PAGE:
ACHS: What are your plans for the future? Any upcoming presentations, events, articles, etc. we should look out for?
SI: Apart from the current seminars, I have a lot of exciting stuff coming up in 2017, beginning with healing retreats in Trinidad and Tobago. Some of the retreats are focused on supporting perimenopausal women in shifting the dogma about menopause so that they can experience something different from past generations. Other workshops are on self-care, like how to incorporate consciousness tools for hands-on work, and practitioner reflexology training.
In my private practice, I’ve just begun a new aspect of my transformational coaching session, where I have been using holographic tools to clear generational “programming,” allowing my clients to align with their Divine purpose and plan. Using these holographic protocols not only allows clients the opportunity to experience transformation from the convenience of their home, but based on the feedback from several clients, they have also experienced the benefit of changes in their family dynamics as relationships begin to heal and improve. I am also enjoying the benefits of using my creative passion for painting to create pieces that clients can use in their home or business to raise the vibration of their space as well as to empower their vision.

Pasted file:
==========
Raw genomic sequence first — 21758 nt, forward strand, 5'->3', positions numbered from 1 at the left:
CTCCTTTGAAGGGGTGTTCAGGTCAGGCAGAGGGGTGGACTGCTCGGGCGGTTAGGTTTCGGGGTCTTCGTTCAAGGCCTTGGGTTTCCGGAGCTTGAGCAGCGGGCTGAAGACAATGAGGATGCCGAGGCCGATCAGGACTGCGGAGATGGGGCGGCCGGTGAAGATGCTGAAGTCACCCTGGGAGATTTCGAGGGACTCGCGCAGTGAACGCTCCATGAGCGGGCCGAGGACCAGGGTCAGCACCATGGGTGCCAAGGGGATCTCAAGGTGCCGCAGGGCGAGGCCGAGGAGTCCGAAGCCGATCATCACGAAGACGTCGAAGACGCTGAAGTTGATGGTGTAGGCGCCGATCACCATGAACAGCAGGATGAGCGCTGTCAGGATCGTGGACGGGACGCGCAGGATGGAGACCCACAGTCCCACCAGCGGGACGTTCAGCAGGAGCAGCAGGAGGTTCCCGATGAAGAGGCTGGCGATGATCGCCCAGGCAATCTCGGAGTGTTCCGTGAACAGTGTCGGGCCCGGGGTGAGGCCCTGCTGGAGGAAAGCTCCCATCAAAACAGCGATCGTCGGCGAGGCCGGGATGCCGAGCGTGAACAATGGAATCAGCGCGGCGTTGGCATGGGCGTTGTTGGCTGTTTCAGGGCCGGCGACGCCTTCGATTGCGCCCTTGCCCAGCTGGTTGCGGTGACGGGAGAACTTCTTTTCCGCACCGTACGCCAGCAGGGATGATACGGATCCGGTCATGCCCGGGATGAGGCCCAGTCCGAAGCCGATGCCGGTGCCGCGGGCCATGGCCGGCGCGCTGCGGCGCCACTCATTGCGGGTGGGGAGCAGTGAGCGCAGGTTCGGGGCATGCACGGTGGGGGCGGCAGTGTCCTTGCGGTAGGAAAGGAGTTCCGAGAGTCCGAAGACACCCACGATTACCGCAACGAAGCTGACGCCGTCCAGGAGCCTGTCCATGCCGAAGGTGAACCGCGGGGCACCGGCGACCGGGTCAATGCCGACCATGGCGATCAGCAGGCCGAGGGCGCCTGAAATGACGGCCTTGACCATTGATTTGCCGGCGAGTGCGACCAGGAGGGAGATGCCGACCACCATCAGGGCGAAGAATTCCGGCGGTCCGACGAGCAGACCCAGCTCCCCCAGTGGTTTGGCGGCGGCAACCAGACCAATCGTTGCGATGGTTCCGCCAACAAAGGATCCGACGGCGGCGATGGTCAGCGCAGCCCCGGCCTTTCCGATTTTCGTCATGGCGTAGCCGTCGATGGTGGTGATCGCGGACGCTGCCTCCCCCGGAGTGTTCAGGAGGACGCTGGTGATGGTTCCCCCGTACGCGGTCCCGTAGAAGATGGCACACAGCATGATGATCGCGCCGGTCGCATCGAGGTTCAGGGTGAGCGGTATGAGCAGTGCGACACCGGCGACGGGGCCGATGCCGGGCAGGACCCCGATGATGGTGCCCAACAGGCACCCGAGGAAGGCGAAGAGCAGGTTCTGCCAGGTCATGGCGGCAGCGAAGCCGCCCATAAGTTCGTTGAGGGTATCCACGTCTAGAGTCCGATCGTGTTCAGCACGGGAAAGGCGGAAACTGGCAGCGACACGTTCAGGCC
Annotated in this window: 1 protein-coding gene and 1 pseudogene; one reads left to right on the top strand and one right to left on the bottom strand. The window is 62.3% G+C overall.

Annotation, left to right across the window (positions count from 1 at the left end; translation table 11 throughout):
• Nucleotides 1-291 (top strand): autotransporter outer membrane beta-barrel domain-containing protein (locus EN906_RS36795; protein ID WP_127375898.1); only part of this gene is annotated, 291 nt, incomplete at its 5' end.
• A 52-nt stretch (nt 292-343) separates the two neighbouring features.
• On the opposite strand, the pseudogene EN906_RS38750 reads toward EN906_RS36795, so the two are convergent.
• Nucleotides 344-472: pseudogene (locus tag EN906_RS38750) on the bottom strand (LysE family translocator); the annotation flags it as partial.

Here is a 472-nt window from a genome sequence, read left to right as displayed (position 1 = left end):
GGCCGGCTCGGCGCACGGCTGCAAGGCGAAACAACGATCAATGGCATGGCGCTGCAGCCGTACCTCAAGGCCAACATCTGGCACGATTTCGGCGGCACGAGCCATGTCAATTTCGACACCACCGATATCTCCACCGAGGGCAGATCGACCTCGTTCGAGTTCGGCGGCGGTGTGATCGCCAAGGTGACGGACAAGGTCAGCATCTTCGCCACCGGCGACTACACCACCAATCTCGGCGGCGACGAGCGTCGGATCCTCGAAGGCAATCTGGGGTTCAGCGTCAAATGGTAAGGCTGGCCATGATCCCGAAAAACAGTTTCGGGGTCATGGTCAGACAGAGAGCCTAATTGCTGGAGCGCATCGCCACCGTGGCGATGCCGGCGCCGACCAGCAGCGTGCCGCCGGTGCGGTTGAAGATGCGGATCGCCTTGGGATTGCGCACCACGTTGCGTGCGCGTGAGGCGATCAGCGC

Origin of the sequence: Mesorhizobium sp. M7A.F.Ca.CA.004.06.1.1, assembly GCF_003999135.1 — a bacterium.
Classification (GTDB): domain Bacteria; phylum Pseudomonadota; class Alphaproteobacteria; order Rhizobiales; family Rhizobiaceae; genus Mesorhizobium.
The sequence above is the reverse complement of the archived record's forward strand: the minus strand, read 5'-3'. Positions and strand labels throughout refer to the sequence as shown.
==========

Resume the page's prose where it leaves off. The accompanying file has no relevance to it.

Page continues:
On the side of Professional Sport, I am just back from sitting with the WBA Medical Committee where I helped re-write the medical protocol for our athletes, and there are some upcoming announcements soon to take place. Within the past few weeks also, I have also been approached by the Association of Ringside Physicians to consider accepting a role on their Board so I can support them in building a global membership of certified physicians who care for their athletes of Contact Sport, applying a gold standard in Ringside Medicine. These are exciting developments for me as I not only get to bear witness to some important changes that I hold close to my heart, but I am also making an important contribution to the future health, safety, and performance of athletes.
This article is for informational purposes only. It is not intended to treat, diagnose, cure, or prevent disease. This article has not been reviewed by the FDA. Always consult with your primary care physician or naturopathic doctor before making any significant changes to your health and wellness routine.
Disclosure of Material Connection: I am the Dean of English, Communications Manager, and Press Coordinator for American College of Healthcare Sciences (ACHS), the Institution that publishes this blog. However, all opinions are my own. All opinions of the interviewee, ACHS graduate Sarah Hurt, are her own. This blog may contain affiliate links. I am disclosing this in accordance with the Federal Trade Commission’s 16 CFR, Part 255: “Guides Concerning the Use of Endorsements and Testimonials in Advertising.”